Microsoft designs a middleware for OSes and distributed apps

According to chairman Bill Gates, Microsoft's Component Object Model will reduce the
complexity of building distributed applications by putting the middleware into the
operating system.


When Windows NT 5.0 comes out next year, it will bundle the Microsoft Transaction
Server and Microsoft Message Queue Server. Applications written for the Transaction Server
must conform to COM.


COM defines a way for one piece of software to provide services to another, regardless
of the languages involved. A COM object lets a client access its methods through
interfaces, each of which has one or more methods. Client software using this COM object
can acquire individual pointers to each interface and invoke that interface's methods.


COM underlies Object Linking and Embedding, ActiveX and future versions of Windows. It
is language-independent: COM objects can be developed in Java, C++, Visual Basic and other
languages.


The Distributed Component Object Model extends COM to objects running on other machines
and across networks. I think of DCOM as COM with a longer wire. When client and component
reside on different machines, DCOM simply replaces the local interprocess communication
with a network protocol. Neither the client nor the component is aware that the wire
between them has just gotten a little longer.


In a DCOM architecture, a COM run-time program provides object-oriented services to
clients and components. It uses remote procedure calls to generate network packets that
conform to DCOM.


Windows NT 4.0 has built-in COM for many of its internal functions. NT 5.0 will expand
that dependence on COM.


A client that needs to communicate with a component in another process can't call it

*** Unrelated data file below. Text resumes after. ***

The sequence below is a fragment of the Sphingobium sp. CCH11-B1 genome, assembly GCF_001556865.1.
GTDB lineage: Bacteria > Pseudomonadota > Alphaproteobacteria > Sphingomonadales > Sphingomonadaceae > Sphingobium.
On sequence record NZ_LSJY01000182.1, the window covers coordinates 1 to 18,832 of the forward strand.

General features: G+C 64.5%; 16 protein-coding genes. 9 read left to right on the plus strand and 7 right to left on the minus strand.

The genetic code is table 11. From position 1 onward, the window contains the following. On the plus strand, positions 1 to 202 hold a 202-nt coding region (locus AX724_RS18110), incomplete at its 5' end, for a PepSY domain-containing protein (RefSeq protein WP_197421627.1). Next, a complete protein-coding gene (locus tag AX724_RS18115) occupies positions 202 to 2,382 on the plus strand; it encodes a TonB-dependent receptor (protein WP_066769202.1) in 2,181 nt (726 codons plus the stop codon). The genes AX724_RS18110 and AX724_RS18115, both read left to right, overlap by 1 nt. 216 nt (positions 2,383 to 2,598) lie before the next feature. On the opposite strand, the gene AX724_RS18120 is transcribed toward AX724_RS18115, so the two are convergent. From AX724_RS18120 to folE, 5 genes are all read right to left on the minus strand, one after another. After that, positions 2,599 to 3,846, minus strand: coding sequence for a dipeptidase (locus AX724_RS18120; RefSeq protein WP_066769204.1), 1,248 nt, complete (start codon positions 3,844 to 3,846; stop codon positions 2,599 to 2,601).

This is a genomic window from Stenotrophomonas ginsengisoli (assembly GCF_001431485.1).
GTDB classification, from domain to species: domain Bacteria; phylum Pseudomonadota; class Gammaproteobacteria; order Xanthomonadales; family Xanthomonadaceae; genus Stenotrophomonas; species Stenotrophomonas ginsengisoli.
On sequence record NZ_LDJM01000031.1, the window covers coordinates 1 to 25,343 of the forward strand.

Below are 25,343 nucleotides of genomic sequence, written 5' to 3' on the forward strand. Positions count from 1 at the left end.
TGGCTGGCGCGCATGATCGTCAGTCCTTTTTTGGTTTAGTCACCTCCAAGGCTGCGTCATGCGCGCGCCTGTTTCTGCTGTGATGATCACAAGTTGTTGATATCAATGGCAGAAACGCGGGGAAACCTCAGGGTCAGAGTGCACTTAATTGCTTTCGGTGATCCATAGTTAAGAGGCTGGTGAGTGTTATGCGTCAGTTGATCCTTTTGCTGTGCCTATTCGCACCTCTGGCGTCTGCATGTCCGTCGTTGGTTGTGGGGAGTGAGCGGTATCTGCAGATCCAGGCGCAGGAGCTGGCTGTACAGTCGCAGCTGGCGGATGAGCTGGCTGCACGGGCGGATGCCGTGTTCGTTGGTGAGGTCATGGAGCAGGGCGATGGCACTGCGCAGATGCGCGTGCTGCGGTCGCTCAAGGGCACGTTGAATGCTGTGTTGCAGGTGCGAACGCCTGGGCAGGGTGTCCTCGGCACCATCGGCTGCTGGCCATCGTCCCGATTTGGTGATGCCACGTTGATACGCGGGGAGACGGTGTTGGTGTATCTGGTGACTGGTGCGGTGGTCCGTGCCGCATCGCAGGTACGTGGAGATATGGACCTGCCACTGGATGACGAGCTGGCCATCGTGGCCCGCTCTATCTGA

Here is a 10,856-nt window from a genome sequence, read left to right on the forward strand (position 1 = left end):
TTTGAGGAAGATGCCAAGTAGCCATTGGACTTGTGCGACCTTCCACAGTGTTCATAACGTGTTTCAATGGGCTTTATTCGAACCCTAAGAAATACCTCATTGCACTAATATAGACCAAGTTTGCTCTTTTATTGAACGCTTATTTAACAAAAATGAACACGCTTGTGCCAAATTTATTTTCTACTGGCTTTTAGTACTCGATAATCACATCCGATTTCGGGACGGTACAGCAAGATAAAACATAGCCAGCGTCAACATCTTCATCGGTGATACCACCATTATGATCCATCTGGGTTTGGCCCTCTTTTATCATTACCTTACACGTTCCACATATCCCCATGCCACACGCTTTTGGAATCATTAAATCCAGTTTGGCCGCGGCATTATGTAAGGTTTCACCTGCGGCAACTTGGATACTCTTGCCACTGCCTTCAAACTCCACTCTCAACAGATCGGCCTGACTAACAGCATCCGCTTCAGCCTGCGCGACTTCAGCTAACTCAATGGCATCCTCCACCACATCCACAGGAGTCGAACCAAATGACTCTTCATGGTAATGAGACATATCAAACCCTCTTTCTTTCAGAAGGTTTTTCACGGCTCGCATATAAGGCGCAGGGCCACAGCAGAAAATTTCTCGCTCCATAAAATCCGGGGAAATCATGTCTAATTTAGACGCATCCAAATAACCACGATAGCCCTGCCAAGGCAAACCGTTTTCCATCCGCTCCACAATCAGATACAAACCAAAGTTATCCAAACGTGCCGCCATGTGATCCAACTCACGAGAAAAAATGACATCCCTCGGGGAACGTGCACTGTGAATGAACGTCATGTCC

directly but must instead use interprocess communication through the operating system. COM
does this by intercepting calls from the client and forwarding them to the component.


COM, which has the support of Microsoft, Hewlett-Packard Co., Digital Equipment Corp.
and Cisco Systems Inc., competes with the Common Object Request Broker Architecture
(CORBA) advanced by Netscape Communications Corp., IBM Corp. and Novell Inc.


COM and DCOM are no longer proprietary to Microsoft but are managed by the Open Group's
ActiveX Consortium. CORBA is the more cross-platform choice at this point, although
Digital and HP plan to support COM on the HP-UX, Digital Unix and OpenVMS operating
systems soon.


Meanwhile, Microsoft will make DCOM available for the Apple Macintosh and leading Unix
platforms this year, including a reference implementation in source code form.


Distributed platforms need a security framework to safely distinguish different clients
that are trying to do things to a component. DCOM uses the extensible security framework
of NT, which supports multiple identification and authentication mechanisms, from
trusted-domain security models to noncentralized public key.


The heart of the security framework is a user directory with credentials. Most DCOM
implementations on non-NT platforms have a similar extensibility mechanism to use whatever
security providers are available. Unix implementations of DCOM will have an NT-compatible
security provider.


Here are some NT security providers:


These security providers use standard Internet protocols. NTLM and the Kerberos
provider that will replace it in NT 5.0 are private-key protocols, extremely secure in
centrally administered environments or in NT Server domains with mutual or unilateral
trust relationships. Commercial implementations of NTLM security providers are available
for leading Unix platforms.


Charles S. Kelly is a computer systems analyst at the National Science Foundation.
You can e-mail him on the Internet at ckelly@msn.com.
This column expresses his personal views, not the official views of NSF.

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